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Some of the people who died during Soweto shooting

These are some of the people who died in the Soweto tavern shooting on Sunday morning. Most of them came to Gauteng from KwaZulu-Natal and the Eastern Cape to look for job opportunities and to better their family circumstances.

They were aged between 19 and 54, with some employed as general workers while one of the young victims aspired to become a professional soccer player.   

Daliwonga Mluma

Daliwonga Mluma, 54, moved from the Eastern Cape to Gauteng in 1990 to fend for his mother and siblings in the City of Gold.

He was employed as a general worker at an engineering company in Earoton, Johannesburg. 

The married father of two children is described by his sister as a loving man who went out of his way to provide for his bloodline. “We called him Dali and indeed he was the darling of the family.

“Through all these years he provided for everyone back home. He was a breadwinner. He has never turned his back on his mother or anyone in the family. His death has left a big gap in the family,” said Mpumi Chirwa.

Simthembile Gamede was blessed with a creative right foot that could slice through soccer opponents with ease.

The family of Simthembile Gamede, 19, in Mthatha, Eastern Cape, had hope that this dribbling soccer wizard would one day turn professional and improve his family’s conditions.

Gamede’s aunt said Simthembile was blessed with a creative right foot that could slice through soccer opponents with ease.

“Sthe really loved football and he was blessed with the skill. Many coaches in the area wanted him to join their teams. We had hope to see him playing for big teams but unfortunately that would no longer happen as he has passed on,” said Nolitha Mteto.

The Mjoli brothers – Sithembiso, 34, and Luyanda, 19 – remained inseparable despite the age difference between them.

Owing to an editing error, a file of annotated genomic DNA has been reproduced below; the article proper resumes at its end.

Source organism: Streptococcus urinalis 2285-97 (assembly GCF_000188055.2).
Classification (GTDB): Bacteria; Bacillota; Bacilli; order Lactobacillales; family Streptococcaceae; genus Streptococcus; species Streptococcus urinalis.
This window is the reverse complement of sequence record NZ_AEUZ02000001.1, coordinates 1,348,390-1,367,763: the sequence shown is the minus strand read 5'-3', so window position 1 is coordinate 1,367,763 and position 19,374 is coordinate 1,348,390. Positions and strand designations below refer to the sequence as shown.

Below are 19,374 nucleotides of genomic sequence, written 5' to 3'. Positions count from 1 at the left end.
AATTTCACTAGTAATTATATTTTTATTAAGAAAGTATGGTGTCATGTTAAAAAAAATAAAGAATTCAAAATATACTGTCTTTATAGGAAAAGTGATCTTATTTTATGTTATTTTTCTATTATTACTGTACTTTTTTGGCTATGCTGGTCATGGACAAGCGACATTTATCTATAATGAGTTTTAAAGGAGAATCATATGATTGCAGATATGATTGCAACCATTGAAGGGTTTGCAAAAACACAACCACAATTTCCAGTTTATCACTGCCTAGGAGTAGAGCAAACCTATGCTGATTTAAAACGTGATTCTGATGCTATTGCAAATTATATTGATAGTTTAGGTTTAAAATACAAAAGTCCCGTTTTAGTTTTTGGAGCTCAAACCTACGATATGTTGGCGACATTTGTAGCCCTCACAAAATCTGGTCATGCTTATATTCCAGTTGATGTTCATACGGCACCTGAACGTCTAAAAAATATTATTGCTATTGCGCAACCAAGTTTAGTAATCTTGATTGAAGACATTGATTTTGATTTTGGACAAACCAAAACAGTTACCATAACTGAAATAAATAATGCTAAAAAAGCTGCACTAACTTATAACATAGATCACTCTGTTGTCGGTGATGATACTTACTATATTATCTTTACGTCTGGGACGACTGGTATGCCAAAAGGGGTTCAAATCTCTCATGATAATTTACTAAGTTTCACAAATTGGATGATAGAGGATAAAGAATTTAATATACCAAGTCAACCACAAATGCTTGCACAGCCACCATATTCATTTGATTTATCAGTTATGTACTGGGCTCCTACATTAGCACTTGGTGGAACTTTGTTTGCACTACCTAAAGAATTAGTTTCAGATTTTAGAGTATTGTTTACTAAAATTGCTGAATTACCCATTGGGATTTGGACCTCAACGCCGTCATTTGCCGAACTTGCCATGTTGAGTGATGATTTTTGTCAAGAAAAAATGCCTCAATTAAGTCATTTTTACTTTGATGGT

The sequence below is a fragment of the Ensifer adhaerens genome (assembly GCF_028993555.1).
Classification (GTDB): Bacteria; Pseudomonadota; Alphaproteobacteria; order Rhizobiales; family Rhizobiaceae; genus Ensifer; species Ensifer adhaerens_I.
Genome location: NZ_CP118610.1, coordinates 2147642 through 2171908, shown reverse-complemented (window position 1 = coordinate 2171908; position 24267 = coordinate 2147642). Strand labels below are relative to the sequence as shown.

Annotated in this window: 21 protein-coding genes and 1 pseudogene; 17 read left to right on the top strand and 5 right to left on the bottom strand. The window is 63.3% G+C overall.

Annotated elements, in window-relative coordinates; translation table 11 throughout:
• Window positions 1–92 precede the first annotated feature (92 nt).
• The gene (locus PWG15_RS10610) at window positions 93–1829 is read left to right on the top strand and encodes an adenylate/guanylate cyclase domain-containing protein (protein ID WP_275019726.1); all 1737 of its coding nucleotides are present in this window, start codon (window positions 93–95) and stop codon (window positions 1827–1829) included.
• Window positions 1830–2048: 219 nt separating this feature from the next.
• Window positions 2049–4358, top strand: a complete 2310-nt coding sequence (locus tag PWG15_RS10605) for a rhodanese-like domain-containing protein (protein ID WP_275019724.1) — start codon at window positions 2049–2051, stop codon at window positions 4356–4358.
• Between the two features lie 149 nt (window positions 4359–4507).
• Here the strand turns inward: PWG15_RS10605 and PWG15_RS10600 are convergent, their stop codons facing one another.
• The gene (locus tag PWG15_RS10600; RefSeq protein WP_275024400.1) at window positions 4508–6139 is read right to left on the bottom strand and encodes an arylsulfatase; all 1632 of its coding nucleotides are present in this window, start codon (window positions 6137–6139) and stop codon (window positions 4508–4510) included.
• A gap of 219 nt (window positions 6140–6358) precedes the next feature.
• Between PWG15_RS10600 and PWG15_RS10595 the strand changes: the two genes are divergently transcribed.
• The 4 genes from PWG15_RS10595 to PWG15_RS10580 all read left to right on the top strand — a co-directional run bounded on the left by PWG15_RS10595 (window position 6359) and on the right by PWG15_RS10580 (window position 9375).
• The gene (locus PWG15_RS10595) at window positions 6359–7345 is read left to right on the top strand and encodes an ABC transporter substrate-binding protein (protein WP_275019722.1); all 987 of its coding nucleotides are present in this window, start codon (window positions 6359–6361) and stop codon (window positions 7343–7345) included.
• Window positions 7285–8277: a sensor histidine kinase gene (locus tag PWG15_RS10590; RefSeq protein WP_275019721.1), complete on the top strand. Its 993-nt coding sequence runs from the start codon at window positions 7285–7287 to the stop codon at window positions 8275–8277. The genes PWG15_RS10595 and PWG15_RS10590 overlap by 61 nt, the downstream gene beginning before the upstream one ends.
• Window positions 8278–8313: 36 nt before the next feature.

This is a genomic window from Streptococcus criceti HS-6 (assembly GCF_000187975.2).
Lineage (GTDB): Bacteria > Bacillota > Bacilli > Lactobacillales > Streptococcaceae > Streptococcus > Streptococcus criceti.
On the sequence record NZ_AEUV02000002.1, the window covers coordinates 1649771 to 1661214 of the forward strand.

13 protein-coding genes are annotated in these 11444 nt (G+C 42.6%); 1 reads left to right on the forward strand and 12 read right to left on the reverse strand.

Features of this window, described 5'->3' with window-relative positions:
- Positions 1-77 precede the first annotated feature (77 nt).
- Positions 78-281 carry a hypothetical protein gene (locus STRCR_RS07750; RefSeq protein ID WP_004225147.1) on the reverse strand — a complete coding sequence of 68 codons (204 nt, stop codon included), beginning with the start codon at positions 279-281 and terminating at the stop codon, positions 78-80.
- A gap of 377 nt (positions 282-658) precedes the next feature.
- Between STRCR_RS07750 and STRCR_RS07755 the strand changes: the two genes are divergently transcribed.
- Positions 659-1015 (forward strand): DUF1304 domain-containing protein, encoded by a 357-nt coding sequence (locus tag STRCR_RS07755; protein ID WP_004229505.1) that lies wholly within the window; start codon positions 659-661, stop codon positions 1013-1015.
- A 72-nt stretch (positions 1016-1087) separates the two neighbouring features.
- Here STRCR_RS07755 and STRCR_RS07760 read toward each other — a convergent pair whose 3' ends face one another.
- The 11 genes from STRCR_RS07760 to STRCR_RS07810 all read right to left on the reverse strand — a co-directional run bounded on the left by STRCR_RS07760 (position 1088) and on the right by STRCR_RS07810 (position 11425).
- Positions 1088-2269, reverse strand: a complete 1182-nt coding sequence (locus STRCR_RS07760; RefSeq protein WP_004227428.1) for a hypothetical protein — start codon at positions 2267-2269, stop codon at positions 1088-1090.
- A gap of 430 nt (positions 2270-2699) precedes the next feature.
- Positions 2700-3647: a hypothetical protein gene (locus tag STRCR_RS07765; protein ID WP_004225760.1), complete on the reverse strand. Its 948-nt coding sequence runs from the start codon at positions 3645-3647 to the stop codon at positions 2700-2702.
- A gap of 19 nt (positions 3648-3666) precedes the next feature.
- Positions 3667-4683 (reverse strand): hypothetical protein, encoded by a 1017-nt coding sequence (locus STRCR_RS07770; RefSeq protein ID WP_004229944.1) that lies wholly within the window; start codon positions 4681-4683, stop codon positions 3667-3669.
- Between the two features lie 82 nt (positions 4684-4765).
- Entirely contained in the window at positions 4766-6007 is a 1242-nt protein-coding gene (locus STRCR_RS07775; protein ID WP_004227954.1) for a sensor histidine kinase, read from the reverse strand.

The pair from Umzimkhulu, KwaZulu-Natal, even rented places to stay in the same yard when they moved to Orlando.

Luyanda Mjoli remained inseparable with his brother until their deaths.


They loved Maskandi music. Their younger sister said they had similar taste for clothing but only differ when it comes to headgear.

“Sithembiso loved wearing caps. The only time he was not wearing a cap was when he was indoors. Luyanda tried to emulate his older brother but you could tell that he was not really into wearing caps. They were both loving brothers that will be missed by everyone in our family,” said Mandisa Mjoli.

Philani Mngonyama, 22, had a distinctive voice that made him a favourite among ladies that would attend Isicathamiya music concerts in Umzimkhulu.

The light-skinned vocalist was part of the group Abafana Bokuthula Bangempela.

Mngonyama’s aunt said this music group will struggle to find a voice similar to Philani’s.

“Philani loved to sing. His voice stood out from the group. He enjoyed being on stage and singing for large crowds back home. He only came to Johannesburg to search for a job but we all knew that he just wanted to make a living through music,” said Siziwe Mngonyama.

Sphethuxolo Chiliza, 28, was always “clean” and “stylish”.
Image: Supplied

If the people in Umzimkhulu had to describe Siphethuxolo Chiliza, 26, in two words, they would say he’s “clean” and “stylish”.